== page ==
Best Coast

Best Coast is an American rock duo formed in Los Angeles, California in 2009. The band consists of songwriter, guitarist and vocalist Bethany Cosentino and guitarist and multi-instrumentalist Bobb Bruno. Cosentino, a former child actress, began writing music as a teenager and was formerly a member of the experimentalist drone group Pocahaunted. After a brief tenure at college in New York City, Cosentino returned to the West Coast and began recording lo-fi demos with Bruno, whom she met in the Los Angeles music scene.
After a string of 7-inch and cassette-only singles, the band signed to Mexican Summer, who issued the band's debut, Crazy for You, in 2010. Crazy for You became an unexpected commercial success following Internet buzz surrounding the duo. Lewis Pesacov of Fool's Gold and Foreign Born produced, engineered and mixed the album. Best Coast added a touring drummer, Ali Koehler of Vivian Girls, and spent much of 2011 on the road for festival appearances and tour dates. Best Coast's sophomore effort, The Only Place, was released in 2012 and featured a cleaner sound than their previous releases.

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Top SongsAlbum
1
The Only PlaceThe Only Place (Deluxe)2:41
2
California NightsCalifornia Nights5:11
3
Better GirlThe Only Place2:53
4
Feeling OkCalifornia Nights3:16
5
My LifeThe Only Place2:10
6
Dreaming My Life AwayThe Only Place (Deluxe)3:21
7
Feeling Ok (Live / Music From The Showtime Original Series “Roadies")Roadies (Music From The Showtime Original Series - Season 1)3:20
8
GoodbyeCrazy For You2:40
9
Let's Go HomeThe Only Place2:33
10
Make You MineMake You Mine 7"1:44
For their second album, The Only Place, California duo Best Coast hired Jon Brion as producer. Right away it's clear that the fuzzily lo-fi noise pop sound of their debut, Crazy for You, was a thing of the past, and the band was looking to smooth things out quite noticeably. Hiring Brion to produce a noise pop record is like asking Rothko to paint your mailbox. What he and the band have done is replace the simplistic drone of the distorted guitars with a more layered, much janglier sound, added tons of space to the arrangements, and made sure each song gets the sonic approach it needs instead of the set-it-up-and-record-it style of Crazy. The result is an album that has a classic pop/rock sound that anyone who's heard an R.E.M. or Beach Boys or Springsteen record will instantly identify with and understand. It may disappoint anyone who wanted Crazy for You, Pt. 2, but the band didn't make this record for those people. On a sonic level alone, the record works very well. Bethany Cosentino reliably writes super-catchy melodies and sings them winningly, Bobb Bruno does a fine job filling in the songs with hooky guitar lines, and Brion adds the little touches that have made his name as a producer. The uptempo songs have a light bounce that will have people bopping along, the ballads have fully realized arrangements that sound dreamy as can be, and the whole record has a warmth that was missing from anything the band did before. The problem lies with Cosentino's awful lyrics. What seemed cute and only a little awkward in the past is now extremely clunky and slightly ridiculous. That her lyrics are shallow isn't such a big deal -- it didn't ruin Crazy -- but the real problem is that this time they are gratingly personal to the point of being like diary entries (as on "My Life" with the lines "My mom was right/I don't wanna die/I wanna live my life") or smug (on her title-track ode to California that includes the deathless rhyme "We've got the ocean, we've got the babes/We've got the sun, we've got the waves") or just plain boring and/or embarrassing (most everywhere else). Instead of making Crazy for You, Pt. 2, she's made Crazy for Me, Me, Me. When lyrics are so endlessly, inwardly directed as they are on The Only Place, there needs to be some spark of something interesting cooking in there, or the result will be an album that looks like a delicious cake but tastes like sawdust and chalk when you bite into it. Give the group credit for taking a step forward from Crazy for You: the album sounds great, full of catchy and well-crafted songs. Too bad it all falls apart so drastically when you factor in Cosentino's disastrous lyrics.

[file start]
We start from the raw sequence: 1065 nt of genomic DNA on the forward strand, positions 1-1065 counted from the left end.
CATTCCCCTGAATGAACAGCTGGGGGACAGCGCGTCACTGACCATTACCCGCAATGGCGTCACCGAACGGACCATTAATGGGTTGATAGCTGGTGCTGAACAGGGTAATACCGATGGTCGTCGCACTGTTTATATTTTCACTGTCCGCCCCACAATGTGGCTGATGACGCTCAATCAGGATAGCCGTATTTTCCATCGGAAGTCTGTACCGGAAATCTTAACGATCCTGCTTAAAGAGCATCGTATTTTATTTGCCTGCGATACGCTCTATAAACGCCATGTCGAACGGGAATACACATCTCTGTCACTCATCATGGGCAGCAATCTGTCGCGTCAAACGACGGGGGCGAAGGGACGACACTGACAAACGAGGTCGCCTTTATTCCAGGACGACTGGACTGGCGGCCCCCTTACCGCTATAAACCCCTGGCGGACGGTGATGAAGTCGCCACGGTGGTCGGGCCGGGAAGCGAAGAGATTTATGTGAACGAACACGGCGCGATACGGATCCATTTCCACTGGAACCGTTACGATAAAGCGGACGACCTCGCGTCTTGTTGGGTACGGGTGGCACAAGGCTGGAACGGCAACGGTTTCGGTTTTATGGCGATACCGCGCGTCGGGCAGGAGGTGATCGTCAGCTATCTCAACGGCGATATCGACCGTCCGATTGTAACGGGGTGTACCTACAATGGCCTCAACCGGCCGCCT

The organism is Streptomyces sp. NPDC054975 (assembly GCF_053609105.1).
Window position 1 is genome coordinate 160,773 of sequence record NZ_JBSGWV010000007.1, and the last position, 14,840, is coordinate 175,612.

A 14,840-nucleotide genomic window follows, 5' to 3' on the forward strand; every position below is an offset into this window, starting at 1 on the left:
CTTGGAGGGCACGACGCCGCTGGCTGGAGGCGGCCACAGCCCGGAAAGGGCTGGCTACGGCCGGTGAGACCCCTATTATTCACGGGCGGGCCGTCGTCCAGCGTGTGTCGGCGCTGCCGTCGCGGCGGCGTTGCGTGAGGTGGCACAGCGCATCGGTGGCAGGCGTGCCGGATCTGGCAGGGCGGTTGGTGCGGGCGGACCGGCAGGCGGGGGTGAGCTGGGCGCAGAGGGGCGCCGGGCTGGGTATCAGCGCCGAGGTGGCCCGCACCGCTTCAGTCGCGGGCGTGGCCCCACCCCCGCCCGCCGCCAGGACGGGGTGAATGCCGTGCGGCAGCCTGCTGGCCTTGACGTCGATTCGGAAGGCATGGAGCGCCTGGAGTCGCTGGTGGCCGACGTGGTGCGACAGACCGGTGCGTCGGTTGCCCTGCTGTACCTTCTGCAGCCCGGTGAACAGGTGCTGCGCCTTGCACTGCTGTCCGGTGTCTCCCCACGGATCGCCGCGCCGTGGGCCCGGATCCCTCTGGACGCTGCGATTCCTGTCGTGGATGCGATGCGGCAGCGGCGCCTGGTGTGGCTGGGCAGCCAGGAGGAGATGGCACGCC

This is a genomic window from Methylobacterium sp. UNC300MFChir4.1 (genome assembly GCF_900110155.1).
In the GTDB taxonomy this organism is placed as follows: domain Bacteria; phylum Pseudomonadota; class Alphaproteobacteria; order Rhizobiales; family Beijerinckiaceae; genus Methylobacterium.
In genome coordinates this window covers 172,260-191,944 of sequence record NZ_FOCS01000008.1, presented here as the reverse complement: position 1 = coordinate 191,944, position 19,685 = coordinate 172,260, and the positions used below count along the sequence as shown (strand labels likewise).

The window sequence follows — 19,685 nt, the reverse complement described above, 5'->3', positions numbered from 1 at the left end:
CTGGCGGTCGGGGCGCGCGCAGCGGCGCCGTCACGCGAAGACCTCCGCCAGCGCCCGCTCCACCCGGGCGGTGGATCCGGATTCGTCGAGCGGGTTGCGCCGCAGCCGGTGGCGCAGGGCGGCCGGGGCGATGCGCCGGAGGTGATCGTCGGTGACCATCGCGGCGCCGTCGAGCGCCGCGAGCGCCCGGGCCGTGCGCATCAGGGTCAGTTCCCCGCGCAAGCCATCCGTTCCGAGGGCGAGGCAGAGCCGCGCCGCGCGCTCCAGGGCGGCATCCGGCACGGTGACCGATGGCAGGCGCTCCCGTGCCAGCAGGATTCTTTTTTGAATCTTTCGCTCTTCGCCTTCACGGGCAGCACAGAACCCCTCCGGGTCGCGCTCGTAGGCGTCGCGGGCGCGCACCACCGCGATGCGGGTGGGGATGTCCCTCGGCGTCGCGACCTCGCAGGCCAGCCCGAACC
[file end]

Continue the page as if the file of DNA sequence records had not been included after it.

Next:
For their second album, The Only Place, California duo Best Coast hired Jon Brion as producer. Right away it's clear that the fuzzily lo-fi noise pop sound of their debut, Crazy for You, was a thing of the past, and the band was looking to smooth things out quite noticeably. Hiring Brion to produce a noise pop record is like asking Rothko to paint your mailbox. What he and the band have done is replace the simplistic drone of the distorted guitars with a more layered, much janglier sound, added tons of space to the arrangements, and made sure each song gets the sonic approach it needs instead of the set-it-up-and-record-it style of Crazy. The result is an album that has a classic pop/rock sound that anyone who's heard an R.E.M. or Beach Boys or Springsteen record will instantly identify with and understand. It may disappoint anyone who wanted Crazy for You, Pt. 2, but the band didn't make this record for those people. On a sonic level alone, the record works very well. Bethany Cosentino reliably writes super-catchy melodies and sings them winningly, Bobb Bruno does a fine job filling in the songs with hooky guitar lines, and Brion adds the little touches that have made his name as a producer. The uptempo songs have a light bounce that will have people bopping along, the ballads have fully realized arrangements that sound dreamy as can be, and the whole record has a warmth that was missing from anything the band did before. The problem lies with Cosentino's awful lyrics. What seemed cute and only a little awkward in the past is now extremely clunky and slightly ridiculous. That her lyrics are shallow isn't such a big deal -- it didn't ruin Crazy -- but the real problem is that this time they are gratingly personal to the point of being like diary entries (as on "My Life" with the lines "My mom was right/I don't wanna die/I wanna live my life") or smug (on her title-track ode to California that includes the deathless rhyme "We've got the ocean, we've got the babes/We've got the sun, we've got the waves") or just plain boring and/or embarrassing (most everywhere else). Instead of making Crazy for You, Pt. 2, she's made Crazy for Me, Me, Me. When lyrics are so endlessly, inwardly directed as they are on The Only Place, there needs to be some spark of something interesting cooking in there, or the result will be an album that looks like a delicious cake but tastes like sawdust and chalk when you bite into it. Give the group credit for taking a step forward from Crazy for You: the album sounds great, full of catchy and well-crafted songs. Too bad it all falls apart so drastically when you factor in Cosentino's disastrous lyrics.